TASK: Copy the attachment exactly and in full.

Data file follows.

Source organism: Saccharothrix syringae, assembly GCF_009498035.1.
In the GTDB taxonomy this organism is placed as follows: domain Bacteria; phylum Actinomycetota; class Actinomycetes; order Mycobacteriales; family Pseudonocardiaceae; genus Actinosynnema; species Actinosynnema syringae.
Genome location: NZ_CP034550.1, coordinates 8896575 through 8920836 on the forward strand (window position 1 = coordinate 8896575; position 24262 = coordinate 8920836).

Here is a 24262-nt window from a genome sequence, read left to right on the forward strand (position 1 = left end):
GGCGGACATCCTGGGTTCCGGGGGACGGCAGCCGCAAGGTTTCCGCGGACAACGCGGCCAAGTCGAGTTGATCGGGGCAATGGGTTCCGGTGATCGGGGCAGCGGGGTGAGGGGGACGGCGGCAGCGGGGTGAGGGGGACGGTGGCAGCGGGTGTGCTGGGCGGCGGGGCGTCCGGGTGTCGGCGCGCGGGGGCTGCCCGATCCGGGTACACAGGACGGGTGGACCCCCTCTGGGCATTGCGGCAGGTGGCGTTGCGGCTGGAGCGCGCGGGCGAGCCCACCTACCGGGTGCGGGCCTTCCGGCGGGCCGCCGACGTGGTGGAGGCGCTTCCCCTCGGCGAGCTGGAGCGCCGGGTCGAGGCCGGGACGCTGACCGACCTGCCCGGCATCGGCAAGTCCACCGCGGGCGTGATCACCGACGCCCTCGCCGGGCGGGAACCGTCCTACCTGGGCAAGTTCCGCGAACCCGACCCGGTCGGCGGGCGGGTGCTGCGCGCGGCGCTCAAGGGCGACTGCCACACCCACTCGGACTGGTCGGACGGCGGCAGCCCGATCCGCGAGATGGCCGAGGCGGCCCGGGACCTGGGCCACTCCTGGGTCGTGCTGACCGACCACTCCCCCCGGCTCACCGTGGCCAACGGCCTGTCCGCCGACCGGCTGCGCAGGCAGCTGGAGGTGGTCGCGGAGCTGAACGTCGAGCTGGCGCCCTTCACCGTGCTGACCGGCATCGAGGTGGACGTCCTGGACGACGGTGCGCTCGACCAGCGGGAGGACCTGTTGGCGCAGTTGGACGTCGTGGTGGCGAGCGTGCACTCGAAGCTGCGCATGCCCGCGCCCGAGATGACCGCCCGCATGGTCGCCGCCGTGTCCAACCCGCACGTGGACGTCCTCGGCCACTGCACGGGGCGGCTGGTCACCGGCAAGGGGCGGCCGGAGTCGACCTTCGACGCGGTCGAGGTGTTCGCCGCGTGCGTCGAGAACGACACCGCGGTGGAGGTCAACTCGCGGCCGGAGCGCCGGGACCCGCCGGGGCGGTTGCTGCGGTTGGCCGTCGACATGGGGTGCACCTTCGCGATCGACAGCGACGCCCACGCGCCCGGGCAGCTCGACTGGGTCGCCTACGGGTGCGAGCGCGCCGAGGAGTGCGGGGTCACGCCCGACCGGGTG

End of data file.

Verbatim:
Source organism: Saccharothrix syringae, assembly GCF_009498035.1.
In the GTDB taxonomy this organism is placed as follows: domain Bacteria; phylum Actinomycetota; class Actinomycetes; order Mycobacteriales; family Pseudonocardiaceae; genus Actinosynnema; species Actinosynnema syringae.
Genome location: NZ_CP034550.1, coordinates 8896575 through 8920836 on the forward strand (window position 1 = coordinate 8896575; position 24262 = coordinate 8920836).

Here is a 24262-nt window from a genome sequence, read left to right on the forward strand (position 1 = left end):
GGCGGACATCCTGGGTTCCGGGGGACGGCAGCCGCAAGGTTTCCGCGGACAACGCGGCCAAGTCGAGTTGATCGGGGCAATGGGTTCCGGTGATCGGGGCAGCGGGGTGAGGGGGACGGCGGCAGCGGGGTGAGGGGGACGGTGGCAGCGGGTGTGCTGGGCGGCGGGGCGTCCGGGTGTCGGCGCGCGGGGGCTGCCCGATCCGGGTACACAGGACGGGTGGACCCCCTCTGGGCATTGCGGCAGGTGGCGTTGCGGCTGGAGCGCGCGGGCGAGCCCACCTACCGGGTGCGGGCCTTCCGGCGGGCCGCCGACGTGGTGGAGGCGCTTCCCCTCGGCGAGCTGGAGCGCCGGGTCGAGGCCGGGACGCTGACCGACCTGCCCGGCATCGGCAAGTCCACCGCGGGCGTGATCACCGACGCCCTCGCCGGGCGGGAACCGTCCTACCTGGGCAAGTTCCGCGAACCCGACCCGGTCGGCGGGCGGGTGCTGCGCGCGGCGCTCAAGGGCGACTGCCACACCCACTCGGACTGGTCGGACGGCGGCAGCCCGATCCGCGAGATGGCCGAGGCGGCCCGGGACCTGGGCCACTCCTGGGTCGTGCTGACCGACCACTCCCCCCGGCTCACCGTGGCCAACGGCCTGTCCGCCGACCGGCTGCGCAGGCAGCTGGAGGTGGTCGCGGAGCTGAACGTCGAGCTGGCGCCCTTCACCGTGCTGACCGGCATCGAGGTGGACGTCCTGGACGACGGTGCGCTCGACCAGCGGGAGGACCTGTTGGCGCAGTTGGACGTCGTGGTGGCGAGCGTGCACTCGAAGCTGCGCATGCCCGCGCCCGAGATGACCGCCCGCATGGTCGCCGCCGTGTCCAACCCGCACGTGGACGTCCTCGGCCACTGCACGGGGCGGCTGGTCACCGGCAAGGGGCGGCCGGAGTCGACCTTCGACGCGGTCGAGGTGTTCGCCGCGTGCGTCGAGAACGACACCGCGGTGGAGGTCAACTCGCGGCCGGAGCGCCGGGACCCGCCGGGGCGGTTGCTGCGGTTGGCCGTCGACATGGGGTGCACCTTCGCGATCGACAGCGACGCCCACGCGCCCGGGCAGCTCGACTGGGTCGCCTACGGGTGCGAGCGCGCCGAGGAGTGCGGGGTCACGCCCGACCGGGTG